Very good plant in the upper echelon of perennials and highly valued for its mid summer blooms of thickly textured intriguing yellow flowers on the terminals of the stems. These gets nice broad leaves on herbaceous stems that in shape is not unlike a Hydrangea. Imposing at maturity.
Here is an odd Mallow that every collector needs to grow at least once and this is our year. A robust Croatian which gives the impression of a bushy Maple-leafed Hollyhock with clusters of 2" white flowers. The petals open at the base showing the green calyx behind as a 5 pointed star.
Crazy species which we coveted at Windcliff and Duane West dug us up a nice chunk - with permission from Dan of course. Weird brown flowers are scented. Differs from the related K. typhoides by having strongly keeled leaves in a non-distichous arrangement. Cool in a nerdy way.
This is from wild-collected seed from South Africa where it grows in marshy places and stream edges. Here, it will thrive in a rich moist soil or perform quite adequately on much less care and attention. Long strappy leaves and tall imperious flowers with reddish orange buds opening to yellowish flowers.
Perhaps the most architectural of all the Kniphofia, this, with its broad leaves up to 6" wide at the base, makes an impressive statement. This is one of those genus-expansive plants incorporating characteristics of Aloe or Yucca. Pinkish-red buds open to light yellow flowers on this very cold hardy and wet tolerant species.
This is a treasure among Pokers. A small statured species with big time bloom from South Africa introduced to the NW by Hedgerows Nursery in OR. This doesn't know the word quit and after a main heavy spring bloom keeps throwing up flowers spikes throughout the season.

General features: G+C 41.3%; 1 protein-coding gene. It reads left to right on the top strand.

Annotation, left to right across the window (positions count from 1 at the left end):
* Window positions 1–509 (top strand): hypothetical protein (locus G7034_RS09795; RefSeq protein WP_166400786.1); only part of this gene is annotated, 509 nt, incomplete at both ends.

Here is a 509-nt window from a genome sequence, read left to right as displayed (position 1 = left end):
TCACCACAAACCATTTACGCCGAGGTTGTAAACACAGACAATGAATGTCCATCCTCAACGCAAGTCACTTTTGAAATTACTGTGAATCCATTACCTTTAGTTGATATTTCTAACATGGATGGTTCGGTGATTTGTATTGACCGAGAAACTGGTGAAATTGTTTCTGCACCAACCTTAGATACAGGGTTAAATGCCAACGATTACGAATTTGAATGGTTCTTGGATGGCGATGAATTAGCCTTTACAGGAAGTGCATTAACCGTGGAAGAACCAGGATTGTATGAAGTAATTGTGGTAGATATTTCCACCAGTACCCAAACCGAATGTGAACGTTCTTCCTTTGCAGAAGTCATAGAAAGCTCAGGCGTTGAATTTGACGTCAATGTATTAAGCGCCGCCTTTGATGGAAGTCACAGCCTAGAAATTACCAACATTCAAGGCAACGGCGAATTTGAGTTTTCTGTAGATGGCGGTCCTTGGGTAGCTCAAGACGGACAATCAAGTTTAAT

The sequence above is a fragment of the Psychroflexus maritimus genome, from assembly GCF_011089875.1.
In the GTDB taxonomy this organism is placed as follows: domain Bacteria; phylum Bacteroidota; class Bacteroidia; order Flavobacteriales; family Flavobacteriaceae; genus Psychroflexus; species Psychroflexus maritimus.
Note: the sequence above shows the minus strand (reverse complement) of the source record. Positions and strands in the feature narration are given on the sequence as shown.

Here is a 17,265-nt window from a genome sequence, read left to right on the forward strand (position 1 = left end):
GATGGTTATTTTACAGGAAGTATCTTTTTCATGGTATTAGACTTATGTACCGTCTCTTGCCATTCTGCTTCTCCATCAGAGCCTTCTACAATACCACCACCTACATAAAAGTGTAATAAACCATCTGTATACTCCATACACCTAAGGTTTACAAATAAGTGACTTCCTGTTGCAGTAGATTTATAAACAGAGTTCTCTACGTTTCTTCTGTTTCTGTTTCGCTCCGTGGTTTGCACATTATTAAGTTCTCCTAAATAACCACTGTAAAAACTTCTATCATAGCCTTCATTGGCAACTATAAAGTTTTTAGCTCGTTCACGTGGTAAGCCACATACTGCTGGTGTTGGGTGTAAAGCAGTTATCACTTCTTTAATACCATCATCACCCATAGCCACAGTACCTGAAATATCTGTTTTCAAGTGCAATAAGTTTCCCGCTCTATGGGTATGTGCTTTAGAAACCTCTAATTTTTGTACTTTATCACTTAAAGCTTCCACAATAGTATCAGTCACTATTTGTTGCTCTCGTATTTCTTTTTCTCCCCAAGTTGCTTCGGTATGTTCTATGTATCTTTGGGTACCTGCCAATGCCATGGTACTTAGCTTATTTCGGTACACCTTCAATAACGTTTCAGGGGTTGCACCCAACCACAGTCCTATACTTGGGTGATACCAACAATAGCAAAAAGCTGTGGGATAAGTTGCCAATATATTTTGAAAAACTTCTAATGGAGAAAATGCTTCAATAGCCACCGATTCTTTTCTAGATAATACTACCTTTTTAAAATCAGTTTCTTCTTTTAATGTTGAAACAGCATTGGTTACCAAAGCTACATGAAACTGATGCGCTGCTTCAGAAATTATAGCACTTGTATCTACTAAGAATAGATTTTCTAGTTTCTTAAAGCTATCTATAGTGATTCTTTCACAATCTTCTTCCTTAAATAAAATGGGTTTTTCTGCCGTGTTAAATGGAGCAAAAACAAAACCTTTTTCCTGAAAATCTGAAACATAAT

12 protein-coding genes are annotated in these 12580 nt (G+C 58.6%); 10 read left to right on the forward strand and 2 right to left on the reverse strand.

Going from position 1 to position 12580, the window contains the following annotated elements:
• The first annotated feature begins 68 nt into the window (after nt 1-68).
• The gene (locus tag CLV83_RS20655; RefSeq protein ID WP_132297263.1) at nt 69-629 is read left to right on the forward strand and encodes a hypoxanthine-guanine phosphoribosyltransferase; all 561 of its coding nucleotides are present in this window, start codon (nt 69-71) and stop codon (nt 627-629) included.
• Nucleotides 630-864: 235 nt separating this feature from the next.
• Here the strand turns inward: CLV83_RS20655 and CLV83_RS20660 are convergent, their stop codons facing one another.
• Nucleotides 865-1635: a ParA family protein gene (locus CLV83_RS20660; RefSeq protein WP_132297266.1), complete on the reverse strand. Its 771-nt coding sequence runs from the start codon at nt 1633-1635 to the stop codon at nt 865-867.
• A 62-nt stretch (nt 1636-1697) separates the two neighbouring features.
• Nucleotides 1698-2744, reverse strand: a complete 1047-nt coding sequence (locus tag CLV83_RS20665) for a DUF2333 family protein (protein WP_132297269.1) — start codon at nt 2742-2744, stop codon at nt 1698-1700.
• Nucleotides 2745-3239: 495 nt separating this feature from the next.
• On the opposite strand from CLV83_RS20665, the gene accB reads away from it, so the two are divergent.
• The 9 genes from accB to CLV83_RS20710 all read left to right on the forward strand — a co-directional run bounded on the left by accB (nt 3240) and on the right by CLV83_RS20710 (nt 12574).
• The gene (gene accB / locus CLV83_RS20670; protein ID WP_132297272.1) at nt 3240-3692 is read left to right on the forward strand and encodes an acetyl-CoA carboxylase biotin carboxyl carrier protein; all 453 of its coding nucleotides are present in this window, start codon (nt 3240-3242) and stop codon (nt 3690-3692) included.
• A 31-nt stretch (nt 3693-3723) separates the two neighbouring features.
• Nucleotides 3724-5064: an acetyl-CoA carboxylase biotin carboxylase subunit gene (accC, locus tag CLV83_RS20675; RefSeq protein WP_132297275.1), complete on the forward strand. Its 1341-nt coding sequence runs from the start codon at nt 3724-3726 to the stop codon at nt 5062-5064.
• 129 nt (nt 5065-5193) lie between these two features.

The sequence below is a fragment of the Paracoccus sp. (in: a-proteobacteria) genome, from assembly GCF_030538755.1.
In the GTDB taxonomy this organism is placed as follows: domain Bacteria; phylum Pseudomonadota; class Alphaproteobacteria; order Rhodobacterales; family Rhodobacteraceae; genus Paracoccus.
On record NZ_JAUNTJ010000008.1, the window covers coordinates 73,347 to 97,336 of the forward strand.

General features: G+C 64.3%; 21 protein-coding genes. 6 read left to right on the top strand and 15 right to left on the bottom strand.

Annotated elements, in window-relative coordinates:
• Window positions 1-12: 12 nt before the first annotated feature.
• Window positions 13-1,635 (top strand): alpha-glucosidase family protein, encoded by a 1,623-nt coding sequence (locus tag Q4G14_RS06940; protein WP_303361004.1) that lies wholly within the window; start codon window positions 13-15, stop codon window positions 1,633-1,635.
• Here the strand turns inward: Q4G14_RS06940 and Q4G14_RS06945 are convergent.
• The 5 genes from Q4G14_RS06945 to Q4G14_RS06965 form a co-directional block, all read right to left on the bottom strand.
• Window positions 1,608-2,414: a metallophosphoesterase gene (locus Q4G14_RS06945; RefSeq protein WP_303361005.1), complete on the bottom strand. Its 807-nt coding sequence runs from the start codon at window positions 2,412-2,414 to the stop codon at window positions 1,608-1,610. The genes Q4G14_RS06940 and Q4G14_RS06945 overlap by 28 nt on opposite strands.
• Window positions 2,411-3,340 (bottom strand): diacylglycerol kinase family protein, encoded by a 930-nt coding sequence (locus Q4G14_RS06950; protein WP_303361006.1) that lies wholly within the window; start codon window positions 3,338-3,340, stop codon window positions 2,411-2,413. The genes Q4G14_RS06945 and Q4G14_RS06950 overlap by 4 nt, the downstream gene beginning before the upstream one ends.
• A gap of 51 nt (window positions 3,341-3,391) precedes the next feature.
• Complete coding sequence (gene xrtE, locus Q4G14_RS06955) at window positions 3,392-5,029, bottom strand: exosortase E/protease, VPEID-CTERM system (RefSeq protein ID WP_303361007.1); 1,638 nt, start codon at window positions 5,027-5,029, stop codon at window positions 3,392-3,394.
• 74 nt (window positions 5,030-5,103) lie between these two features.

Our mama plants were collected by Panyoti Kelaidis and is truly one of the finest Red Hot Pokers. If we had to choose just one Poker, this would be among the ten or so we would have to have. Stout gray-green leaves and chunky often reblooming salmon and yellow flowers.
The penultimate 'Poker in our opinion at this particular moment. Tall wands of orange tubulat flowers well spaced on the stem evoke images of Aloes in Southern California. A good spreader which quickly makes a clump. I generally view this barefoot as it knocks my socks off anyway.
Compact Golden Rain Tree. Pretty choice strain of this showy species. Seed-grown from a friend's plant on Cape Cod where it is a small 6' tree covered in upright panicles of yellow flowers in June and July which are followed by attractive seed pods. Seems to come true from seed and a worthy addition. Good water-wise plant as well - really, can it get any better?
A shrub very rare in this country (we might be the first to introduce this) and one we are pretty excited about. This has some pretty good cold tolerance and will be an evergreen shrub to 2' high and wider. White flowers like a Leptospermum but long anthers so looks like a small bottlebrush. Good drainage, Zone 8-9 and might be worth trying in warmer parts of zone 7.
Cuttings received from our friend Maurits in Holland who is obsessed with cold hardy Mediterranean style plantings. This is essentially a low evergreen groundcover - to 8" tall - and hails from a frost pocket in Mount Buffalo National Park in Victoria. Has profuse creamy flowers with an exuberance of stamens. Rare, choice, and a first-time offering.
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